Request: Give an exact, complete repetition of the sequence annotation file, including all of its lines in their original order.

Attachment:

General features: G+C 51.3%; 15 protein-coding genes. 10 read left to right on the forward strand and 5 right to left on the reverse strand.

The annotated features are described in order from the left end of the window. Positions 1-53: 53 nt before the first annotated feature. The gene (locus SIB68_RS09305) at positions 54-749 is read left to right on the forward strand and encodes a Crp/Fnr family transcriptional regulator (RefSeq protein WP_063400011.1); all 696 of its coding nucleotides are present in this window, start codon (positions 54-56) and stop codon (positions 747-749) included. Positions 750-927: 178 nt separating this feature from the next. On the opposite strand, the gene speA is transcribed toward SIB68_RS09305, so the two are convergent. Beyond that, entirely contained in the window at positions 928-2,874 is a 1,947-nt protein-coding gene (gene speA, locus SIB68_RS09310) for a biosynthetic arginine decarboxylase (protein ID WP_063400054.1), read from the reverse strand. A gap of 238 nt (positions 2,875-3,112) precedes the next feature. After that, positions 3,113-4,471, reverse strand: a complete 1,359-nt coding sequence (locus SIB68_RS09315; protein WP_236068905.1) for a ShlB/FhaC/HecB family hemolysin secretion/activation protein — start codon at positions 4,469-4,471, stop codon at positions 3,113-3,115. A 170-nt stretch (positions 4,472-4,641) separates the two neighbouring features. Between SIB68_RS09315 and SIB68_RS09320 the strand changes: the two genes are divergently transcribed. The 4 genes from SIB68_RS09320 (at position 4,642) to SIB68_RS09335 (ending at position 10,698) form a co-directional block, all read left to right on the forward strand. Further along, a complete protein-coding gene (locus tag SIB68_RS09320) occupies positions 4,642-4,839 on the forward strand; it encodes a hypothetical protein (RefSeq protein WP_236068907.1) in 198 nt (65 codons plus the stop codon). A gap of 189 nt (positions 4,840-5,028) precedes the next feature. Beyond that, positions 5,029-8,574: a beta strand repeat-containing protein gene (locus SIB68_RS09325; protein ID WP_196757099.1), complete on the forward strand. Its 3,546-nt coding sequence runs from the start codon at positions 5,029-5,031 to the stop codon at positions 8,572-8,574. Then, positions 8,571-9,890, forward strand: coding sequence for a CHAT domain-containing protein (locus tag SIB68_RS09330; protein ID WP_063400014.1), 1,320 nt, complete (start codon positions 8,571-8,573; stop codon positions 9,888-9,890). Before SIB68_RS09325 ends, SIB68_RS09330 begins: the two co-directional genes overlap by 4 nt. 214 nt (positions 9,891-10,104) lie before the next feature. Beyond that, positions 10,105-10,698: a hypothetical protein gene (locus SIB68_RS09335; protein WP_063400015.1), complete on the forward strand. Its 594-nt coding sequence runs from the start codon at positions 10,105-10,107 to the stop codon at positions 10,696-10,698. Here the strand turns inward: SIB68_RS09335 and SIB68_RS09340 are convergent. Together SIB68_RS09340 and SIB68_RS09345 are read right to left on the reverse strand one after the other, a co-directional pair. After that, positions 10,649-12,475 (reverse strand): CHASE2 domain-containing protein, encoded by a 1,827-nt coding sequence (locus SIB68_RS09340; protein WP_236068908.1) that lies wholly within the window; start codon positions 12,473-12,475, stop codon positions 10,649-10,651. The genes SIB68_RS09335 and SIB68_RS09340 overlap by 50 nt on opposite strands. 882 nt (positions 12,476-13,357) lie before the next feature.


General features: G+C 51.3%; 15 protein-coding genes. 10 read left to right on the forward strand and 5 right to left on the reverse strand.

The annotated features are described in order from the left end of the window. Positions 1-53: 53 nt before the first annotated feature. The gene (locus SIB68_RS09305) at positions 54-749 is read left to right on the forward strand and encodes a Crp/Fnr family transcriptional regulator (RefSeq protein WP_063400011.1); all 696 of its coding nucleotides are present in this window, start codon (positions 54-56) and stop codon (positions 747-749) included. Positions 750-927: 178 nt separating this feature from the next. On the opposite strand, the gene speA is transcribed toward SIB68_RS09305, so the two are convergent. Beyond that, entirely contained in the window at positions 928-2,874 is a 1,947-nt protein-coding gene (gene speA, locus SIB68_RS09310) for a biosynthetic arginine decarboxylase (protein ID WP_063400054.1), read from the reverse strand. A gap of 238 nt (positions 2,875-3,112) precedes the next feature. After that, positions 3,113-4,471, reverse strand: a complete 1,359-nt coding sequence (locus SIB68_RS09315; protein WP_236068905.1) for a ShlB/FhaC/HecB family hemolysin secretion/activation protein — start codon at positions 4,469-4,471, stop codon at positions 3,113-3,115. A 170-nt stretch (positions 4,472-4,641) separates the two neighbouring features. Between SIB68_RS09315 and SIB68_RS09320 the strand changes: the two genes are divergently transcribed. The 4 genes from SIB68_RS09320 (at position 4,642) to SIB68_RS09335 (ending at position 10,698) form a co-directional block, all read left to right on the forward strand. Further along, a complete protein-coding gene (locus tag SIB68_RS09320) occupies positions 4,642-4,839 on the forward strand; it encodes a hypothetical protein (RefSeq protein WP_236068907.1) in 198 nt (65 codons plus the stop codon). A gap of 189 nt (positions 4,840-5,028) precedes the next feature. Beyond that, positions 5,029-8,574: a beta strand repeat-containing protein gene (locus SIB68_RS09325; protein ID WP_196757099.1), complete on the forward strand. Its 3,546-nt coding sequence runs from the start codon at positions 5,029-5,031 to the stop codon at positions 8,572-8,574. Then, positions 8,571-9,890, forward strand: coding sequence for a CHAT domain-containing protein (locus tag SIB68_RS09330; protein ID WP_063400014.1), 1,320 nt, complete (start codon positions 8,571-8,573; stop codon positions 9,888-9,890). Before SIB68_RS09325 ends, SIB68_RS09330 begins: the two co-directional genes overlap by 4 nt. 214 nt (positions 9,891-10,104) lie before the next feature. Beyond that, positions 10,105-10,698: a hypothetical protein gene (locus SIB68_RS09335; protein WP_063400015.1), complete on the forward strand. Its 594-nt coding sequence runs from the start codon at positions 10,105-10,107 to the stop codon at positions 10,696-10,698. Here the strand turns inward: SIB68_RS09335 and SIB68_RS09340 are convergent. Together SIB68_RS09340 and SIB68_RS09345 are read right to left on the reverse strand one after the other, a co-directional pair. After that, positions 10,649-12,475 (reverse strand): CHASE2 domain-containing protein, encoded by a 1,827-nt coding sequence (locus SIB68_RS09340; protein WP_236068908.1) that lies wholly within the window; start codon positions 12,473-12,475, stop codon positions 10,649-10,651. The genes SIB68_RS09335 and SIB68_RS09340 overlap by 50 nt on opposite strands. 882 nt (positions 12,476-13,357) lie before the next feature.